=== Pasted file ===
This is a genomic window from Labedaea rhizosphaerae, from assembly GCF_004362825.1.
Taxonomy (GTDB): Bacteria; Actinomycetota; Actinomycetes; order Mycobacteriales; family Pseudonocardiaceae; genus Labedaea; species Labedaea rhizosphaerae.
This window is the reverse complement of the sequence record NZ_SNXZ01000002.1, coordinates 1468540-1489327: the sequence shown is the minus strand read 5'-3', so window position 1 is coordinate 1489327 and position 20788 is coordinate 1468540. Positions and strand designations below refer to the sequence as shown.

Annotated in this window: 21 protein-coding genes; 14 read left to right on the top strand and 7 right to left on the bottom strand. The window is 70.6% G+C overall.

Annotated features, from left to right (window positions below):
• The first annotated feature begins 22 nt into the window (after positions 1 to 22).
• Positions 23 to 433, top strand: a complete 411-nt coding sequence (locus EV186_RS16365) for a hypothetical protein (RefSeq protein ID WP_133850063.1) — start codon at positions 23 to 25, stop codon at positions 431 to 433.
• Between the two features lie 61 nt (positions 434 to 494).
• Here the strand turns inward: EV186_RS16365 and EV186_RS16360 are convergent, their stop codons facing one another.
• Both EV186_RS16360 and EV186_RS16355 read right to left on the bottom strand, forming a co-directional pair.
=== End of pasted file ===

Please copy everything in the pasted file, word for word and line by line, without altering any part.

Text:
This is a genomic window from Labedaea rhizosphaerae, from assembly GCF_004362825.1.
Taxonomy (GTDB): Bacteria; Actinomycetota; Actinomycetes; order Mycobacteriales; family Pseudonocardiaceae; genus Labedaea; species Labedaea rhizosphaerae.
This window is the reverse complement of the sequence record NZ_SNXZ01000002.1, coordinates 1468540-1489327: the sequence shown is the minus strand read 5'-3', so window position 1 is coordinate 1489327 and position 20788 is coordinate 1468540. Positions and strand designations below refer to the sequence as shown.

Annotated in this window: 21 protein-coding genes; 14 read left to right on the top strand and 7 right to left on the bottom strand. The window is 70.6% G+C overall.

Annotated features, from left to right (window positions below):
• The first annotated feature begins 22 nt into the window (after positions 1 to 22).
• Positions 23 to 433, top strand: a complete 411-nt coding sequence (locus EV186_RS16365) for a hypothetical protein (RefSeq protein ID WP_133850063.1) — start codon at positions 23 to 25, stop codon at positions 431 to 433.
• Between the two features lie 61 nt (positions 434 to 494).
• Here the strand turns inward: EV186_RS16365 and EV186_RS16360 are convergent, their stop codons facing one another.
• Both EV186_RS16360 and EV186_RS16355 read right to left on the bottom strand, forming a co-directional pair.